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Action Editor

Blender 2.5 simplifies the system by making Actions the generic containers for F-Curves. Actions can contain any number of F-Curves, and can be attached to any data block.As long as the RNA data paths stored in the Action's F-Curves can be found on that data block, the animation will work. For example, an action modifying 'X location' and 'Y location' properties can be shared across multiple objects, since both objects have 'X location' and 'Y location' properties beneath them.

The Action Editor window enables you to see and edit the FCurve datablocks you defined as actions in the FCurve Editor window. So it takes place somewhere in-between the low-level FCurves, and the high-level NLA editor. Hence, you do not have to use them for simple Ipo curves animations – and they have not much interest in themselves, so you will mostly use this window when you do NLA animation (they do have a few specific usages on their own, though, like e.g. with the Action constraint, or the pose libraries…).

This is not a mandatory window, as you do can edit the actions used by the NLA directly in the FCurve Editor window (or even the NLA Editor one). However, it gives you a slightly simplified view of your FCurve datablocks (somewhat similar to the “key” mode of the FCurve window, even though more powerful in some ways) – and, more interesting, it can show you all ”action” FCurve datablocks of a same object at once.

Additionally, it also allows you to affect timing of the different keys of the layers created with the grease pencil tool.

Each “action” FCurve datablock forms a top-level channel (see below). Note that an object can have several Constraint (one per animated constraint) and Pose (for armatures, one per animated bone) FCurve datablocks, and hence an action can have several of these channels.

Action Datablocks

As with other things in Blender, actions are datablocks. Unlike the F-Curve ones, there's only one type of action, which can regroup all FCurve of a given object. You’ll find its usual datablock controls in the Action Editor header.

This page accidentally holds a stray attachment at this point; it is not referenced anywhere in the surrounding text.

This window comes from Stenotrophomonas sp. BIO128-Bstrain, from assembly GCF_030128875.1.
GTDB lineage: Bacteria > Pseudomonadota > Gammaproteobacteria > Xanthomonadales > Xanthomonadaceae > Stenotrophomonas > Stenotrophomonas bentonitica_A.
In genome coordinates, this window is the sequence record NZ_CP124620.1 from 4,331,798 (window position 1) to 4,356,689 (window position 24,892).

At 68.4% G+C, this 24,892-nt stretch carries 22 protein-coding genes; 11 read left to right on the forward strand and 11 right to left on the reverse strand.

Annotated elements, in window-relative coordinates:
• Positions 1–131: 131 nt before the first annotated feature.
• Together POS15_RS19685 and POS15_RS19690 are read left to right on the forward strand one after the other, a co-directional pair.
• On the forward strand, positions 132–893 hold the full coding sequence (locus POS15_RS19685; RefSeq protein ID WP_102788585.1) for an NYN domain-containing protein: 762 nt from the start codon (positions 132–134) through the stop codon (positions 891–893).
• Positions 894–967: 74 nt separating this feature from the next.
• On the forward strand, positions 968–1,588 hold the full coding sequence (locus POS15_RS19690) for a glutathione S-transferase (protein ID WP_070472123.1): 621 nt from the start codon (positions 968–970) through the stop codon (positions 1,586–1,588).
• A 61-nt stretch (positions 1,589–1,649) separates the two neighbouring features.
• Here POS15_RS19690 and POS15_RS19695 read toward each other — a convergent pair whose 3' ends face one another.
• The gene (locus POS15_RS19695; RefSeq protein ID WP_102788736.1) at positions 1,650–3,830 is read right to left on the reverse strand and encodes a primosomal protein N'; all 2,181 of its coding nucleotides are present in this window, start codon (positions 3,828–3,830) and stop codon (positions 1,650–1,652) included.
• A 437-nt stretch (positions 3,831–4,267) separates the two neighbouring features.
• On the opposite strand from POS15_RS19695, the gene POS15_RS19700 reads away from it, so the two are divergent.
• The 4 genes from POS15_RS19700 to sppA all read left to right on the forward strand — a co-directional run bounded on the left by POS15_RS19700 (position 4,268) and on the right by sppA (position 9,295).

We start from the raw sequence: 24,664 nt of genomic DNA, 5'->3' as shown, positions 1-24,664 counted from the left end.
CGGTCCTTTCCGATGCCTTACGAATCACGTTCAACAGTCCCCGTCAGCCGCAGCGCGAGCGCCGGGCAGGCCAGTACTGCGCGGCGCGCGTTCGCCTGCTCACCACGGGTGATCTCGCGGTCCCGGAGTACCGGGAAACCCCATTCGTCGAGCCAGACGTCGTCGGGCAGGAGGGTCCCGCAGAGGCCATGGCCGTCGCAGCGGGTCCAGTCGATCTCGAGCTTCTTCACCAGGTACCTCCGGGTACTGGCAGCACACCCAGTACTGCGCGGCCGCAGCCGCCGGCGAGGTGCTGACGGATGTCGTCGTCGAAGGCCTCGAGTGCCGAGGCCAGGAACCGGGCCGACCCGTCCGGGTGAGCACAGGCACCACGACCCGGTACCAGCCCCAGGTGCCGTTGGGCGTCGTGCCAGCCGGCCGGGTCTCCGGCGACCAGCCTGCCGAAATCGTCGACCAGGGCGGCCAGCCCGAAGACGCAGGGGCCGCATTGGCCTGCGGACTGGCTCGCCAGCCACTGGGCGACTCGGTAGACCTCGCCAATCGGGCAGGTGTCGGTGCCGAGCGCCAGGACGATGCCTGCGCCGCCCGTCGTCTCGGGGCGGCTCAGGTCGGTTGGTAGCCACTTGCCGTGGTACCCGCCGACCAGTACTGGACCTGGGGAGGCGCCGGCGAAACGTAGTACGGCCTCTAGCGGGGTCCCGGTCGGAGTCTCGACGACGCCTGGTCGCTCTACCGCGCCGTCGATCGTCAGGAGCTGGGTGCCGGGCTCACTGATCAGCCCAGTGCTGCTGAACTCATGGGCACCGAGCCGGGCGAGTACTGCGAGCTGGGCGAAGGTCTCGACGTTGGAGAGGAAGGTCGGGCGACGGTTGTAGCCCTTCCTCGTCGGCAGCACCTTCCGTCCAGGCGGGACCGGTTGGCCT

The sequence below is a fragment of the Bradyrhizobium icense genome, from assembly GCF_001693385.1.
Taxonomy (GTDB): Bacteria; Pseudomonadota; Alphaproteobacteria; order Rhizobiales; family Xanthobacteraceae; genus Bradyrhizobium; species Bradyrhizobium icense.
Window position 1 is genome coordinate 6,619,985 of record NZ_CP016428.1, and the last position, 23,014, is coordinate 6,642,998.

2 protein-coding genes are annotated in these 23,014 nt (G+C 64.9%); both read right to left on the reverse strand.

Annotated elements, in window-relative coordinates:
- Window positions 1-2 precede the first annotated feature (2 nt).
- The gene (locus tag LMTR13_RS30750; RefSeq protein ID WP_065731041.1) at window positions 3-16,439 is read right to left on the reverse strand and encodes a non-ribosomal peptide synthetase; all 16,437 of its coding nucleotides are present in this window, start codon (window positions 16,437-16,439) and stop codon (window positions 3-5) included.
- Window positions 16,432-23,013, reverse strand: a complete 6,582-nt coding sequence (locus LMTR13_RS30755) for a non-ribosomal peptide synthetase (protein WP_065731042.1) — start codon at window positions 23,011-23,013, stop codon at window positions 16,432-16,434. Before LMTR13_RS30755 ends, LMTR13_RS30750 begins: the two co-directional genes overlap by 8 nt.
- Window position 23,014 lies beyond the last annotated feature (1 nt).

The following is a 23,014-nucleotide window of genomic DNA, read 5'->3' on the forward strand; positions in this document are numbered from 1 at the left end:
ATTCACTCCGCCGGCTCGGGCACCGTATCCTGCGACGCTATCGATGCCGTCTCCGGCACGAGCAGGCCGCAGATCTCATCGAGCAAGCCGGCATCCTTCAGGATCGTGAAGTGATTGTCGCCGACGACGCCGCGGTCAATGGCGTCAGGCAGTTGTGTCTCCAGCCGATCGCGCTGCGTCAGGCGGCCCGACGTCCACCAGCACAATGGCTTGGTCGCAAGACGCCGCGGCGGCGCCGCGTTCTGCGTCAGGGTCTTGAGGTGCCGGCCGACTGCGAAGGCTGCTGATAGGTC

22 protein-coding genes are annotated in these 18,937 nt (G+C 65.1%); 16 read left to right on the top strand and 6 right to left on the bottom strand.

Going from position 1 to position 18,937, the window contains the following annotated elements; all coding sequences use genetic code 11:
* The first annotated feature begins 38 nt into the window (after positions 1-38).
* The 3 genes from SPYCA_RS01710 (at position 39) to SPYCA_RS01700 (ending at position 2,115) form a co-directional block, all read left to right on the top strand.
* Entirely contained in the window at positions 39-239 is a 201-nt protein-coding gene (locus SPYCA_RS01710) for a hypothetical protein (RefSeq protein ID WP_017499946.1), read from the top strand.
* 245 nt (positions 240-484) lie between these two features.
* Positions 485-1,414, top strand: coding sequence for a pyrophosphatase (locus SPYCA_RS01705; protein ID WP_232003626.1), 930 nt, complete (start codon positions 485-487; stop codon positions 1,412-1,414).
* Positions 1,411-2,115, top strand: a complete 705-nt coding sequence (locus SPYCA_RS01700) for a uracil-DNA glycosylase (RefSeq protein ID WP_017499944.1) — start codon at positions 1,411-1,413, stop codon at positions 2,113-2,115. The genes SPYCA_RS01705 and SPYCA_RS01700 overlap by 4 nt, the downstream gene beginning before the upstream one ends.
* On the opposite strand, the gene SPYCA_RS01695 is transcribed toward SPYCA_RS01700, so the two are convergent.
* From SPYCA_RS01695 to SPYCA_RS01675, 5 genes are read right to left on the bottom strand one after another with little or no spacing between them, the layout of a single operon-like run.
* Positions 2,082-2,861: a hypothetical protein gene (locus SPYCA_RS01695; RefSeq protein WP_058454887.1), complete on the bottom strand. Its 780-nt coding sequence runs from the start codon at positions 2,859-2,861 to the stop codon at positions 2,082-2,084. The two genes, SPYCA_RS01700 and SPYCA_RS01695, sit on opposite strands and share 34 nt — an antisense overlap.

Assigning a “fake user” to the action guarantees you that you won’t lose your precious previously-edited actions when you start working on a new one, upon saving and reopening the file.

This window shows the action datablock linked to the current active object.

Interface

The Action Editor mode of the Dope Sheet Editor window.

By their functionality, header, menus and window interface of the Action Editor is universal as for whole Dope Sheet Editor and about these you can see more details in corresponding sections:


Using Action Editor

You may set and adjust a same set of animation events in Graph Editor with editing F-curves.

Then, you can to group these action F-curves to single action.

Thereafter, you add constraint Action to the required object or armature and set it to using the yours previously customized action.

Link or Append datablock «Action».

And henceforward, you can reuse that action in this way in other scenes and projects.

Working with poses in the Action Editor

Pose markers in the Action Editor mode of the Dope Sheet editor.

Another destination to the Action Editor is a working with poses which are set in Pose mode during the rigging character armature.

For these purposes pose markers are using in the Action Editor, which are detail described in section about animating armatures.



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This is the old manual!
For the current 2.7x manual see http://www.blender.org/manual/


User Manual

World and Ambient Effects

World

Introduction
World Background

Ambient Effects

Mist
Stars (2.69)


Game Engine

Introduction

Introduction to the Game Engine
Game Logic Screen Layout

Logic

Logic Properties and States
The Logic Editor

Sensors

Introduction to Sensors
Sensor Editing
Common Options
-Actuator Sensor
-Always Sensor
-Collision Sensor
-Delay Sensor
-Joystick Sensor
-Keyboard Sensor
-Message Sensor
-Mouse Sensor
-Near Sensor
-Property Sensor
-Radar Sensor
-Random Sensor
-Ray Sensor
-Touch Sensor

Controllers

Introduction
Controller Editing
-AND Controller
-OR Controller
-NAND Controller
-NOR Controller
-XOR Controller
-XNOR Controller
-Expression Controller
-Python Controller

Actuators

Introduction
Actuator Editing
Common Options
-2D Filters Actuator
-Action Actuator
-Camera Actuator
-Constraint Actuator
-Edit Object Actuator
-Game Actuator
-Message Actuator
-Motion Actuator
-Parent Actuator
-Property Actuator
-Random Actuator
-Scene Actuator
-Sound Actuator
-State Actuator
-Steering Actuator
-Visibility Actuator

Game Properties

Introduction
Property Editing

Game States

Introduction

Camera

Introduction
Camera Editing
Stereo Camera
Dome Camera

World

Introduction

Physics

Introduction
Material Physics
No Collision Object
Static Object
Dynamic Object
Rigid Body Object
Soft Body Object
Vehicle Controller
Sensor Object
Occluder Object

Path Finding

Navigation Mesh Modifier

Game Performance

Introduction
System
Display
Framerate and Profile
Level of Detail

Python API

Introduction
Bullet physics
VideoTexture

Deploying

Standalone Player
Licensing of Blender Game

Android Support

Android Game development